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Moulton vs Brompton

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Moulton vs Brompton

Old 01-18-23, 10:27 AM
  #1  
Pahana
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Moulton vs Brompton

I'm going to put this out there for anyone considering purchasing one or the other bicycles and wondering which one is right for you. As I've had some time with the Moulton now I can give my understanding which bicycle does what best. Of course the Moulton is not a folding bike but once you get the hang of taking it apart and putting it back together it's pretty easy. First the ride. The Moulton is a very sluggish bike at a stop light. It's heavy and is no where as fast as the Brompton from a dead stop. I have rode with road bike riders with a Brompton and at every light for the first 200 yards I was out first. That said the Moulton is the faster bicycle but not by much. I'd say about 1 to 2 miles an hour faster and if this is important to you than the more power to you. Where the Moulton does shine is on gravel. I'm riding with 28mm Schwalbe Durrano tires and the bike did just great on gravel. I could not imagine a better bike on gravel with 28mm tires. Now I have also riden the Brompton on the same gravel and it did okay but there is no comparison between the two. The Moulton wins hands down. As far as stability again the Moulton wins. As you come to a stop the Moulton is solid and stops as well as any full size bike I have riden. The Brompton is a little unsure of itself at a stop and needs some attention as do most small wheel bicycles. With this said would I buy a Moulton over a Brompton and the answer for me is no. The fold and the easy way it is put together out ways the better riding Moulton. A few weeks ago I had to bring my car in for new tires and I took the Brompton and rode home. It's just too easy with the Brompton where the Moulton would have been a real hassle. Also the Moulton takes up much more space in the back of my car. Whereas I can get two Bromptons in the back of a Honda Crv the Moulton takes up the whole back. Now I have never traveled on an airplane with either bike but I'm sure the Moulton is much more difficult. I will say that the Moulton is not very difficult to put together and I thought I'd have a hard time with it but no. It's not an ordeal and the front and back go together very quickly but it is no Brompton. For me fold wins over ride because the Brompton is close in riding. Also what you get for your money with the Brompton is much better. I paid $1500 for a used Moulton but would not pay the $3,500 for it new. Another issue with the Moulton is you have to be careful not to touch the small little cross welds on the frame. They are not strong and could break off if you are not careful. So Moulton or Brompton for me the Brompton wins. That said I'm very happy with the Moulton but would never pay full price for it. It's a bike for someone who has more money than they know what to do with. That is not me so go with the Brompton unless you can afford the Moulton without feeling pain.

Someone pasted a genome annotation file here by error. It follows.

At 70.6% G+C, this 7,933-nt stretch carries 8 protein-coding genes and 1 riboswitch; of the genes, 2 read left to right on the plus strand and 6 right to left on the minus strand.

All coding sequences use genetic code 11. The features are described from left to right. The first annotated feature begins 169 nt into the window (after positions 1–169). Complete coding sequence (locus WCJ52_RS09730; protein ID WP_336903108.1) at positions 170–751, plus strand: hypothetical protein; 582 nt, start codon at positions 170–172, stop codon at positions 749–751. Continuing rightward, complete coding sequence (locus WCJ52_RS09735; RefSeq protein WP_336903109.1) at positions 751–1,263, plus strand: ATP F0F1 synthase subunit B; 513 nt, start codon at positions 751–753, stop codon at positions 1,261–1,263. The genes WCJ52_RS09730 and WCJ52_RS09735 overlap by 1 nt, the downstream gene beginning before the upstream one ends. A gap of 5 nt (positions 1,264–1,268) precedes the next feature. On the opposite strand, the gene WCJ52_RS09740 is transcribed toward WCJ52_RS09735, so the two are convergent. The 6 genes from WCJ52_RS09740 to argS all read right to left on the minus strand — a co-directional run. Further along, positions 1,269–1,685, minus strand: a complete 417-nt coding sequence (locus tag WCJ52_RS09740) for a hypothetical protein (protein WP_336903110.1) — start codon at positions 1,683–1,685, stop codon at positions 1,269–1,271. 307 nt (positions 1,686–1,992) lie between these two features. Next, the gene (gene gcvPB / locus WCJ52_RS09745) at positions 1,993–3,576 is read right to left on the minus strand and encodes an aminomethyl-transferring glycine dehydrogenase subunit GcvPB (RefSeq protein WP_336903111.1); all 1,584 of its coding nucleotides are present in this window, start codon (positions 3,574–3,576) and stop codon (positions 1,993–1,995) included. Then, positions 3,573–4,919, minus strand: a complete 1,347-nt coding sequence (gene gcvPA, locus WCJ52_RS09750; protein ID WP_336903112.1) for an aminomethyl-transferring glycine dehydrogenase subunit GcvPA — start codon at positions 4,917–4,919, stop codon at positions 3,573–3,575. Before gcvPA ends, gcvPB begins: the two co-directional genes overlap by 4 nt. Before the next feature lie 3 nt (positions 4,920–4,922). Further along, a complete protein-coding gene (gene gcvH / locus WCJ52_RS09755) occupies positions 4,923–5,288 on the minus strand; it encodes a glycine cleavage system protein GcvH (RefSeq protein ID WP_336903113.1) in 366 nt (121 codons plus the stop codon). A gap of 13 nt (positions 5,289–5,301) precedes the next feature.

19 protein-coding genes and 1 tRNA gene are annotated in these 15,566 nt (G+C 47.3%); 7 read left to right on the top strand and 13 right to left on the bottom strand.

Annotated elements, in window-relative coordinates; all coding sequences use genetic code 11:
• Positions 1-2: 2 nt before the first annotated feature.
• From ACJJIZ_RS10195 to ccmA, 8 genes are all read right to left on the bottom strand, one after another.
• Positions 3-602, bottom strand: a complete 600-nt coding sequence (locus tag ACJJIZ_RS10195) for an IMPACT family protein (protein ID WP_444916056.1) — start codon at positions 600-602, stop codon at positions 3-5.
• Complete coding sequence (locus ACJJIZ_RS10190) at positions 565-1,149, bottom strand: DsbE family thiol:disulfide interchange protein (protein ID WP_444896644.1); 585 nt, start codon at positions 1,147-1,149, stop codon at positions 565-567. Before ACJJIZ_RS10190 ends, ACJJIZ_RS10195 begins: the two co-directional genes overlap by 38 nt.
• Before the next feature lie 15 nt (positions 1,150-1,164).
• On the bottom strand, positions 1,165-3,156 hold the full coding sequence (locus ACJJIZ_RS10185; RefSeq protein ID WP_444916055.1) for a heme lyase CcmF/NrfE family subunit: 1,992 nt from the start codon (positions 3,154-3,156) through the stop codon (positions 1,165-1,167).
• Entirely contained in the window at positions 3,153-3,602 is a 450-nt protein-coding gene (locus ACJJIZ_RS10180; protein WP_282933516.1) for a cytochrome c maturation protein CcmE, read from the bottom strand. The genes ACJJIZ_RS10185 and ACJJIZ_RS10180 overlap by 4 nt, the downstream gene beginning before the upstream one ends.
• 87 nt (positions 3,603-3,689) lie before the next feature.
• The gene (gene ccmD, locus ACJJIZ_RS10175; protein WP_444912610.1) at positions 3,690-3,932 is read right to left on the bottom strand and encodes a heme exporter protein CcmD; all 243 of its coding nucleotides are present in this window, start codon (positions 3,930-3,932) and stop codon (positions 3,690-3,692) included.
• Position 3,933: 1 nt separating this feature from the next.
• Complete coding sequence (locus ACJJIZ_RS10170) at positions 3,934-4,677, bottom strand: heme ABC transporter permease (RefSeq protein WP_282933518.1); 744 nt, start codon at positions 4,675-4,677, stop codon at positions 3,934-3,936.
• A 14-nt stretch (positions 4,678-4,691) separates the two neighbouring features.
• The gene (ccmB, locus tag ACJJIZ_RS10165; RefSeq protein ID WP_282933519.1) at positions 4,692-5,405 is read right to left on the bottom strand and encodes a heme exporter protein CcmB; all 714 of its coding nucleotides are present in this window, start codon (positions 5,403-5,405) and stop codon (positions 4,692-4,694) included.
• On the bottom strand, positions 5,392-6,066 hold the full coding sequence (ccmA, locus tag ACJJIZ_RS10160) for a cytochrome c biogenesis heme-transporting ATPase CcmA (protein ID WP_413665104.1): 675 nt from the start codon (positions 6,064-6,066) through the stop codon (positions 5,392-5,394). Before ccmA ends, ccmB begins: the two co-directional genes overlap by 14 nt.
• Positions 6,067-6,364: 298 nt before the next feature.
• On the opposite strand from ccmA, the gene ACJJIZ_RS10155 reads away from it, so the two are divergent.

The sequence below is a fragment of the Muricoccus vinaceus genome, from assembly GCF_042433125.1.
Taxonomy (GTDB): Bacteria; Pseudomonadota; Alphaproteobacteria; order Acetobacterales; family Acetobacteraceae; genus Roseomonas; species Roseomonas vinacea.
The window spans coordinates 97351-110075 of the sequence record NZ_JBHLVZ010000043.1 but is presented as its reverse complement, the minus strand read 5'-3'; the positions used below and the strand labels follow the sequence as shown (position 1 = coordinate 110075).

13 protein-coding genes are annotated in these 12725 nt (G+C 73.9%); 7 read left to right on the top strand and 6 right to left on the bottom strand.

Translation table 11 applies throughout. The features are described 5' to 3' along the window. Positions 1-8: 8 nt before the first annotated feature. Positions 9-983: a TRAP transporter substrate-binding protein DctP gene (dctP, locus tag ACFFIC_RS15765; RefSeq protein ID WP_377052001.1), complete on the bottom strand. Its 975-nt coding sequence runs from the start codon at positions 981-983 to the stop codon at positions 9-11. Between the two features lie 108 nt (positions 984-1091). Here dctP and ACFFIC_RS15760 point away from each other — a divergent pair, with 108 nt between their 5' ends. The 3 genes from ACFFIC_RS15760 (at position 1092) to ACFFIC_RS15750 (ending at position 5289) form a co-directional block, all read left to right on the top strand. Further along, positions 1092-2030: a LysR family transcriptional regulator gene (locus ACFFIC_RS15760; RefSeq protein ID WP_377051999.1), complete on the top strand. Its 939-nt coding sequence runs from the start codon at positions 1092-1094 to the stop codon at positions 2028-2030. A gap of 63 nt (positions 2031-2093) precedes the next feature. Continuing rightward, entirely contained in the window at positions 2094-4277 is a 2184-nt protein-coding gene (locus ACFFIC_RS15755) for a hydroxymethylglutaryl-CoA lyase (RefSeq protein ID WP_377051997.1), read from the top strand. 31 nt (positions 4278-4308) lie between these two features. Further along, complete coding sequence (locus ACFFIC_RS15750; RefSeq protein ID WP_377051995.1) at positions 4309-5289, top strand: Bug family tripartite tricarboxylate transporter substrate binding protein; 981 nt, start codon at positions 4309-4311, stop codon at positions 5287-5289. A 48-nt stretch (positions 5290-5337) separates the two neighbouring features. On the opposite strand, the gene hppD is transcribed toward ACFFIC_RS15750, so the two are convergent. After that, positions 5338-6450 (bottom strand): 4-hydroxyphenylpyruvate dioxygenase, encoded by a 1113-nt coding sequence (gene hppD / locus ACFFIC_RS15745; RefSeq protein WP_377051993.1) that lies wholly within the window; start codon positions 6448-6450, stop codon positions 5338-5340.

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Old 01-18-23, 11:42 AM
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"Moulton"

Moulton/Alex Moulton has offered ~dozen different models equipped with a variety of componentry over the last 60 years, from basic shoppers to record-setting race bikes. Which one are you speaking about?

I'd definitely agree that Moultons, not being folding bikes, are not great folding bikes.
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Old 01-18-23, 11:44 AM
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What type of Moulton do you own, is it a TSR, SST... ?